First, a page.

Simply change your aperture and/or shutter speed values up or down to let more or less light in. However, keep in mind that adjusting both of these settings can affect things like depth of field.

☑ Shoot during Golden Hour

That magical hour when it’s your time to shine.

The blue hour is the period of twilight in the morning when the sun has not yet breached the horizon and produces shades of blue.

The golden hour is the period just after sunrise (or just before sunset) and it creates a light that simply cannot be replicated.

Both should be taken advantage of to capture a range of shots and hone your different skills.

But what makes the golden hour so special?

  • Warmth
    Light has a spectrum of temperatures that correspond to different colours. Without getting too into it, during the golden hour, the temperature is in the yellow range—that unmistakable, highly coveted golden hue.
  • Diffusion
    In the early hours, the sun’s light has to travel through more atmosphere than at any other point in the sky/day. This makes the atmosphere act as a diffuser, softening and reducing the intensity of direct light—like a giant light-box!
  • Directional
    When the sun is low in the sky, it creates longer, softer shadows.
    Having long shadows in shot helps you paint and capture a more dimensional sunrise and landscape. Plus, because your exposure is more even, it’s easy to define and properly expose your fore, middle and background.

☑ Get focussed

What do you do when you can’t autofocus?

It’s hard to focus your camera in the early morning, but not impossible.

  • Aim for a bright spot
    Simply switch to Live View (it’ll be too dark to see through your tiny viewfinder), switch to manual focus and manually focus on a light source e.g. the moon, a star or a lighthouse.
  • Use your torch
    We told you it would come in handy.
    Shine your light on an object that’s at least three metres away from you, focus your camera on it and then switch over to manual focus and shoot.
  • Open your aperture
    Open up the aperture as wide as possible.
    Now that your camera can ‘see’ better, focus anywhere, then switch to manual focus and increase the f-number back to normal.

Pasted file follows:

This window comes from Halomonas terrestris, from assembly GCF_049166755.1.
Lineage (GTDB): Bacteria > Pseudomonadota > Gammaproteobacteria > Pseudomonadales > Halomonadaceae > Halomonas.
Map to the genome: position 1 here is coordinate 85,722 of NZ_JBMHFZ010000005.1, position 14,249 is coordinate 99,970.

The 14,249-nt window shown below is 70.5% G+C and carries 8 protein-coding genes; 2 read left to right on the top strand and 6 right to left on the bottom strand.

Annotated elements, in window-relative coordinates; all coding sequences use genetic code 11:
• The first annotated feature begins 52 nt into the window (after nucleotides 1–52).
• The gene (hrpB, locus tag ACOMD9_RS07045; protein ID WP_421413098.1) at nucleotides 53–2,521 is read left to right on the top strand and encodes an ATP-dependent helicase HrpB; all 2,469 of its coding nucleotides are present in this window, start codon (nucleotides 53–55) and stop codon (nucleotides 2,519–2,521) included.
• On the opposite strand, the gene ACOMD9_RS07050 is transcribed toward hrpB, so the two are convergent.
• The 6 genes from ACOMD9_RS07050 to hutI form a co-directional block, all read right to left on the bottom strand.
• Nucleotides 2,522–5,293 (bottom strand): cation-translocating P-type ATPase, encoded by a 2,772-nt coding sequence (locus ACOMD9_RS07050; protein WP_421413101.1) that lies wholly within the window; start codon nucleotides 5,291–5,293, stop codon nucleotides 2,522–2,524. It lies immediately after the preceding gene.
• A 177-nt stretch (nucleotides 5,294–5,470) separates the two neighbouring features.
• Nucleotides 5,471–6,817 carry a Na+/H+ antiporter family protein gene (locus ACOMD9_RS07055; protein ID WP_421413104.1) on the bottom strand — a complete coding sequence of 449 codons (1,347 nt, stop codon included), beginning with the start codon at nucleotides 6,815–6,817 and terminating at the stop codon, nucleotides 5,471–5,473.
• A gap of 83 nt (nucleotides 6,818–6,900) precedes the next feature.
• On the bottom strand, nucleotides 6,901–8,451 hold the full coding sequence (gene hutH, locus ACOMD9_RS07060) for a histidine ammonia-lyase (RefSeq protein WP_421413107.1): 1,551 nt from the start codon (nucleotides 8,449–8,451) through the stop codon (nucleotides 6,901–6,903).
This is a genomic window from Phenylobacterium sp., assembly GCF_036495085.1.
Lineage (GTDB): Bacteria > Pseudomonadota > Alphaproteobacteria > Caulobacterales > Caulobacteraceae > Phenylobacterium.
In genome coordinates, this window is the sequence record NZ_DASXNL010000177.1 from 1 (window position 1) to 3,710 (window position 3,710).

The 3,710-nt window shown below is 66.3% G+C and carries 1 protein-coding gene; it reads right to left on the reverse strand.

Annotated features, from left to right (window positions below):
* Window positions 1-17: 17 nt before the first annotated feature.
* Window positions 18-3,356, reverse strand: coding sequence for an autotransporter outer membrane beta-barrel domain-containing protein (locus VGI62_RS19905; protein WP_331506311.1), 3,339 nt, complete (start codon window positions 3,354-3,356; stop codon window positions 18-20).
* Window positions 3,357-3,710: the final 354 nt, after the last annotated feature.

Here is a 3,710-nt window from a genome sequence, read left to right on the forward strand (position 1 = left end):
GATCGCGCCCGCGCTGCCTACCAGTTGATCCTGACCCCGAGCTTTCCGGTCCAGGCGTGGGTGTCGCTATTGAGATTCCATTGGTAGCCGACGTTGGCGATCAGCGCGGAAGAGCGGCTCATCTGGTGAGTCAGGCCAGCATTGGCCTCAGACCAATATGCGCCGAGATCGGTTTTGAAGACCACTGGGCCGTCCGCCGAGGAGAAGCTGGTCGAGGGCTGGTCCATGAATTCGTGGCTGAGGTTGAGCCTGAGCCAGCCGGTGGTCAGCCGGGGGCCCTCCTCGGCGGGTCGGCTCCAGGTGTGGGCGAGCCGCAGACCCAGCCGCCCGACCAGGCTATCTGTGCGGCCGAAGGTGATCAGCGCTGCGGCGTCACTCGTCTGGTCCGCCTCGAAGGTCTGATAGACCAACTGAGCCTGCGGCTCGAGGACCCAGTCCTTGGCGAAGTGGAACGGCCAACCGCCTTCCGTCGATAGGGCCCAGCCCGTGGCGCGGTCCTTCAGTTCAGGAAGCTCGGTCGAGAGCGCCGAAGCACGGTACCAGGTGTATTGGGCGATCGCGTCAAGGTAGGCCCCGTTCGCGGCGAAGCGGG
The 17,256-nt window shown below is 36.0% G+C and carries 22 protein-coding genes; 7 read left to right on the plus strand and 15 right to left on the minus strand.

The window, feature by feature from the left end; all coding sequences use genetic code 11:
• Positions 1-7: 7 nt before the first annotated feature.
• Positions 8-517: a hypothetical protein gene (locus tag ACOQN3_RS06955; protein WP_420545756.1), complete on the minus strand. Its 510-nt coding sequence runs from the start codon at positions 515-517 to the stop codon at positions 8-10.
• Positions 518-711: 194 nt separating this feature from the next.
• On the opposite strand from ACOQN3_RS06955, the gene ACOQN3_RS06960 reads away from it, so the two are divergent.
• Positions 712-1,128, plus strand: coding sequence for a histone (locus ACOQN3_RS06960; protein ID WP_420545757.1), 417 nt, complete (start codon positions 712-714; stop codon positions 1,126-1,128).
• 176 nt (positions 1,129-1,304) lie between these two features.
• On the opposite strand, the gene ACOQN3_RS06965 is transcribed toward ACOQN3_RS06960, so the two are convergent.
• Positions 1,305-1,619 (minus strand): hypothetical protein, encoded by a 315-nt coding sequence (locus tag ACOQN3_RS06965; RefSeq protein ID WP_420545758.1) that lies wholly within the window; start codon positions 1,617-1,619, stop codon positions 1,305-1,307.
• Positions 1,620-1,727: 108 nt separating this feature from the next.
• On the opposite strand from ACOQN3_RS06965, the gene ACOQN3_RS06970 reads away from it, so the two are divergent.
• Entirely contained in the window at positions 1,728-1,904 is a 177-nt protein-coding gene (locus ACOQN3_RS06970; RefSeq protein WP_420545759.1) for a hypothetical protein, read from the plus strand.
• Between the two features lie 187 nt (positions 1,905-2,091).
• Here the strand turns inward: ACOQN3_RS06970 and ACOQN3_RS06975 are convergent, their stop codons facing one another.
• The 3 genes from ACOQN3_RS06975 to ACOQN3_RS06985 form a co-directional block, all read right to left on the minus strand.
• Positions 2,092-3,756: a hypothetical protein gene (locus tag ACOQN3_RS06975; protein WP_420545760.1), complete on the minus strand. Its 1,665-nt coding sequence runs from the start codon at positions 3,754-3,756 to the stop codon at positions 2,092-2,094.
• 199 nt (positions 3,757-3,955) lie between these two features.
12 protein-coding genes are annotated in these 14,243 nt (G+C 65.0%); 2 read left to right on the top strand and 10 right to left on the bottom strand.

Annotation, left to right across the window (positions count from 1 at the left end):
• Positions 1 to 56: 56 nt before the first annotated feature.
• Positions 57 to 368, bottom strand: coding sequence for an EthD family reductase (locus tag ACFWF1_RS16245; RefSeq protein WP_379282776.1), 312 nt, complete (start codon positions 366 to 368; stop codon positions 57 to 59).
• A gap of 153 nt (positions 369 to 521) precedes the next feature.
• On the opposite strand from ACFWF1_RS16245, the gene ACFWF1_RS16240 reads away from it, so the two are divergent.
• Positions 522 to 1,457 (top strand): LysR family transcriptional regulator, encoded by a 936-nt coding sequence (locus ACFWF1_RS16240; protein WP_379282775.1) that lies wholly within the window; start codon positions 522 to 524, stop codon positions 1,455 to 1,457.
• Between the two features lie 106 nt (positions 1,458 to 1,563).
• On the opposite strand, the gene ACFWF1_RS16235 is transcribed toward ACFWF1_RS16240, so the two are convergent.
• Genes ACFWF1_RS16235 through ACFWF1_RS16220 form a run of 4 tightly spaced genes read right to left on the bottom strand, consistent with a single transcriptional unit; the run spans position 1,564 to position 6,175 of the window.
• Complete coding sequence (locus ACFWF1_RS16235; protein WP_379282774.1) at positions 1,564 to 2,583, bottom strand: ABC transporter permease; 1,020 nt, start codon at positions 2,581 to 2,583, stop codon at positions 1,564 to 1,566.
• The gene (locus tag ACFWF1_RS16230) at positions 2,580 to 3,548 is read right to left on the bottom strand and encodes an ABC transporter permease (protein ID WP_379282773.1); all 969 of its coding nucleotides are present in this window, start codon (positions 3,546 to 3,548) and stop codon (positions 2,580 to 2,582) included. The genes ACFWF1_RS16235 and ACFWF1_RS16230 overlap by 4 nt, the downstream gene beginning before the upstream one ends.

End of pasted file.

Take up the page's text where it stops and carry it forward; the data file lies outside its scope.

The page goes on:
Tip: You can combine this method with the torch technique.

☑ Change locations

Don’t be afraid to switch up your position.

There’s something almost honourable about staying steadfast and committing to one spot to get that perfect shot.

It can also just be really boring.

If you don’t think your spot offers the right shot, or you’ve got what you need—move.

By covering different angles, not only can you collect more unique shots but you are teaching yourself to:

  • Be decisive and learn on the go
  • Take advantage of the windows of opportunities you are given
  • Be flexible

But what happens if you end up in a worse shooting location?

There’s always tomorrow.

☑ Gaze away from the Sun

The effects of the sunrise can be as captivating as the sunrise itself.

The sunrise might be the star of the morning show, but it’s got an amazing support cast.

Broaden your mind and your viewfinder to see what’s happening around and as a result of the sunrise.

For example:

  • A mountain range washed with vibrant sunrise colours
  • The sun or cloud’s reflection in a body of water
  • The silhouettes of people or natural landmarks

☑ Stay a little longer

Don’t pack it up so soon—the show may not be over.

There are several reasons to hang back after the sunrise:

  • You might witness Crepuscular rays beaming from behind the clouds.
    Piercing upwards or downwards through the clouds, their lines produce great elements to feature in your image.
  • True to their nature, clouds change shape and location with the wind all time. What might have been obstructed or overshadowed a moment ago, might well turn into a one-of-a-kind shot.
  • You’ve spent so long witnessing the sunrise through the lens. Take a moment to take it all in.